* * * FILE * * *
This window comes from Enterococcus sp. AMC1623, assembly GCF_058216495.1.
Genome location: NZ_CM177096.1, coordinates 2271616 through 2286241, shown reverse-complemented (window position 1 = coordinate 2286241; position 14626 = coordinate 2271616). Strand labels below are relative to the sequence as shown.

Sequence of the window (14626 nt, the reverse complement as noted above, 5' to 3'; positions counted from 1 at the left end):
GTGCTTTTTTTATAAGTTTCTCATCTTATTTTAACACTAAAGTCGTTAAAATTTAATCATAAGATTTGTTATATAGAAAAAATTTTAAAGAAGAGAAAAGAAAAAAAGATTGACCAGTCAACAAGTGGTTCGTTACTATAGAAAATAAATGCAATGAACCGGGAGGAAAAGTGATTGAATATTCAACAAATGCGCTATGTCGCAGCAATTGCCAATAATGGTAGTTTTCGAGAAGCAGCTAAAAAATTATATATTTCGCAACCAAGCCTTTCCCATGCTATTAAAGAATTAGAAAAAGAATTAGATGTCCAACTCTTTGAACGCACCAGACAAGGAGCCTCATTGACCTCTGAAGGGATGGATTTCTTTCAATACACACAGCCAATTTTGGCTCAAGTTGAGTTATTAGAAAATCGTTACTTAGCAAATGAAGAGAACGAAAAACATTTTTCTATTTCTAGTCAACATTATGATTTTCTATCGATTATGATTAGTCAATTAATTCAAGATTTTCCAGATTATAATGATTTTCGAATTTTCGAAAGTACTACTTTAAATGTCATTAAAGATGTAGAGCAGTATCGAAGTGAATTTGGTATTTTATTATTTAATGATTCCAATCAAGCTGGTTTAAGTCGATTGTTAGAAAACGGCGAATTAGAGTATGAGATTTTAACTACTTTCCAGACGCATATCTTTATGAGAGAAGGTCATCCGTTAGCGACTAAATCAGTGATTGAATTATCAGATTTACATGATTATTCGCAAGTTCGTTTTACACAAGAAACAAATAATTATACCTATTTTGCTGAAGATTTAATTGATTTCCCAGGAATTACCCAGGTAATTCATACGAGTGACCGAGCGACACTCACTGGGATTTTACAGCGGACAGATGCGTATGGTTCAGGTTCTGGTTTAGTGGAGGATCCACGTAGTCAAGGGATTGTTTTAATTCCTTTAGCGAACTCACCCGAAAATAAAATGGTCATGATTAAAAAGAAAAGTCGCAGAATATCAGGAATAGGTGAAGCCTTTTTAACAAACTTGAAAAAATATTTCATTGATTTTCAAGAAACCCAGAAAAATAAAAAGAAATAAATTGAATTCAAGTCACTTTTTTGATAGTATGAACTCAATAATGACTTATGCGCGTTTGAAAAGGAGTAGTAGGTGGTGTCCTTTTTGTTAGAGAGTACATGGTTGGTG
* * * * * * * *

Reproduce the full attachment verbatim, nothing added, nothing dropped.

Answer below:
This window comes from Enterococcus sp. AMC1623, assembly GCF_058216495.1.
Genome location: NZ_CM177096.1, coordinates 2271616 through 2286241, shown reverse-complemented (window position 1 = coordinate 2286241; position 14626 = coordinate 2271616). Strand labels below are relative to the sequence as shown.

Sequence of the window (14626 nt, the reverse complement as noted above, 5' to 3'; positions counted from 1 at the left end):
GTGCTTTTTTTATAAGTTTCTCATCTTATTTTAACACTAAAGTCGTTAAAATTTAATCATAAGATTTGTTATATAGAAAAAATTTTAAAGAAGAGAAAAGAAAAAAAGATTGACCAGTCAACAAGTGGTTCGTTACTATAGAAAATAAATGCAATGAACCGGGAGGAAAAGTGATTGAATATTCAACAAATGCGCTATGTCGCAGCAATTGCCAATAATGGTAGTTTTCGAGAAGCAGCTAAAAAATTATATATTTCGCAACCAAGCCTTTCCCATGCTATTAAAGAATTAGAAAAAGAATTAGATGTCCAACTCTTTGAACGCACCAGACAAGGAGCCTCATTGACCTCTGAAGGGATGGATTTCTTTCAATACACACAGCCAATTTTGGCTCAAGTTGAGTTATTAGAAAATCGTTACTTAGCAAATGAAGAGAACGAAAAACATTTTTCTATTTCTAGTCAACATTATGATTTTCTATCGATTATGATTAGTCAATTAATTCAAGATTTTCCAGATTATAATGATTTTCGAATTTTCGAAAGTACTACTTTAAATGTCATTAAAGATGTAGAGCAGTATCGAAGTGAATTTGGTATTTTATTATTTAATGATTCCAATCAAGCTGGTTTAAGTCGATTGTTAGAAAACGGCGAATTAGAGTATGAGATTTTAACTACTTTCCAGACGCATATCTTTATGAGAGAAGGTCATCCGTTAGCGACTAAATCAGTGATTGAATTATCAGATTTACATGATTATTCGCAAGTTCGTTTTACACAAGAAACAAATAATTATACCTATTTTGCTGAAGATTTAATTGATTTCCCAGGAATTACCCAGGTAATTCATACGAGTGACCGAGCGACACTCACTGGGATTTTACAGCGGACAGATGCGTATGGTTCAGGTTCTGGTTTAGTGGAGGATCCACGTAGTCAAGGGATTGTTTTAATTCCTTTAGCGAACTCACCCGAAAATAAAATGGTCATGATTAAAAAGAAAAGTCGCAGAATATCAGGAATAGGTGAAGCCTTTTTAACAAACTTGAAAAAATATTTCATTGATTTTCAAGAAACCCAGAAAAATAAAAAGAAATAAATTGAATTCAAGTCACTTTTTTGATAGTATGAACTCAATAATGACTTATGCGCGTTTGAAAAGGAGTAGTAGGTGGTGTCCTTTTTGTTAGAGAGTACATGGTTGGTG